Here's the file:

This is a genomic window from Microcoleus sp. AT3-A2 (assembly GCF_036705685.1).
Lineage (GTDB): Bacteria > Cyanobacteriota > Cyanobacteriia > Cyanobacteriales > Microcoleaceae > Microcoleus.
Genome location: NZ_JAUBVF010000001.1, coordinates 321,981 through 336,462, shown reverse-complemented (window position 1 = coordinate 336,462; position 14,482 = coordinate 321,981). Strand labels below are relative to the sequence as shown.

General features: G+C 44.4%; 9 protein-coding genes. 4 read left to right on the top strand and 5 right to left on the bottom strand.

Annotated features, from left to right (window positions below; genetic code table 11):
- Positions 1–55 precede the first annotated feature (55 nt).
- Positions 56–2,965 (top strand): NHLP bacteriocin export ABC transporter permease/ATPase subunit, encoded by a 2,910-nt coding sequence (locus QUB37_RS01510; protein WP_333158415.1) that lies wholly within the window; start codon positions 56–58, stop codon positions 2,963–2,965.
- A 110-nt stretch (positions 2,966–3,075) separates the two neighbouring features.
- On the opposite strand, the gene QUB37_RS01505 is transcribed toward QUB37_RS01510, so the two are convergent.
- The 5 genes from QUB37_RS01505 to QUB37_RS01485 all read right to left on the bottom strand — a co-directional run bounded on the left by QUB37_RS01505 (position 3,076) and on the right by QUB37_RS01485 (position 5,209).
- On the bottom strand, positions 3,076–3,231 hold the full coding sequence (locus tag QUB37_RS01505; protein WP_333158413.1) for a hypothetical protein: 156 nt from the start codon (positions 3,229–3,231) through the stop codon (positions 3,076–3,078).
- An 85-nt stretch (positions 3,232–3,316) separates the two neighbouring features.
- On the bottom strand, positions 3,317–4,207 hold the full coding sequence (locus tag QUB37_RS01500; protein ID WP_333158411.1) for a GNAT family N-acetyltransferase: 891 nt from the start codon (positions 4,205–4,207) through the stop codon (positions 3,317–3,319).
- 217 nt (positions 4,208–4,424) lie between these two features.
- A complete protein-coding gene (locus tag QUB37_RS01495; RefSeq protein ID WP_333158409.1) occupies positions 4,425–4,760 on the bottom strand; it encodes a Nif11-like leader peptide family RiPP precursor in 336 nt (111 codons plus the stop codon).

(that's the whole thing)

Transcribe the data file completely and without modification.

This is a genomic window from Microcoleus sp. AT3-A2 (assembly GCF_036705685.1).
Lineage (GTDB): Bacteria > Cyanobacteriota > Cyanobacteriia > Cyanobacteriales > Microcoleaceae > Microcoleus.
Genome location: NZ_JAUBVF010000001.1, coordinates 321,981 through 336,462, shown reverse-complemented (window position 1 = coordinate 336,462; position 14,482 = coordinate 321,981). Strand labels below are relative to the sequence as shown.

General features: G+C 44.4%; 9 protein-coding genes. 4 read left to right on the top strand and 5 right to left on the bottom strand.

Annotated features, from left to right (window positions below; genetic code table 11):
- Positions 1–55 precede the first annotated feature (55 nt).
- Positions 56–2,965 (top strand): NHLP bacteriocin export ABC transporter permease/ATPase subunit, encoded by a 2,910-nt coding sequence (locus QUB37_RS01510; protein WP_333158415.1) that lies wholly within the window; start codon positions 56–58, stop codon positions 2,963–2,965.
- A 110-nt stretch (positions 2,966–3,075) separates the two neighbouring features.
- On the opposite strand, the gene QUB37_RS01505 is transcribed toward QUB37_RS01510, so the two are convergent.
- The 5 genes from QUB37_RS01505 to QUB37_RS01485 all read right to left on the bottom strand — a co-directional run bounded on the left by QUB37_RS01505 (position 3,076) and on the right by QUB37_RS01485 (position 5,209).
- On the bottom strand, positions 3,076–3,231 hold the full coding sequence (locus tag QUB37_RS01505; protein WP_333158413.1) for a hypothetical protein: 156 nt from the start codon (positions 3,229–3,231) through the stop codon (positions 3,076–3,078).
- An 85-nt stretch (positions 3,232–3,316) separates the two neighbouring features.
- On the bottom strand, positions 3,317–4,207 hold the full coding sequence (locus tag QUB37_RS01500; protein ID WP_333158411.1) for a GNAT family N-acetyltransferase: 891 nt from the start codon (positions 4,205–4,207) through the stop codon (positions 3,317–3,319).
- 217 nt (positions 4,208–4,424) lie between these two features.
- A complete protein-coding gene (locus tag QUB37_RS01495; RefSeq protein ID WP_333158409.1) occupies positions 4,425–4,760 on the bottom strand; it encodes a Nif11-like leader peptide family RiPP precursor in 336 nt (111 codons plus the stop codon).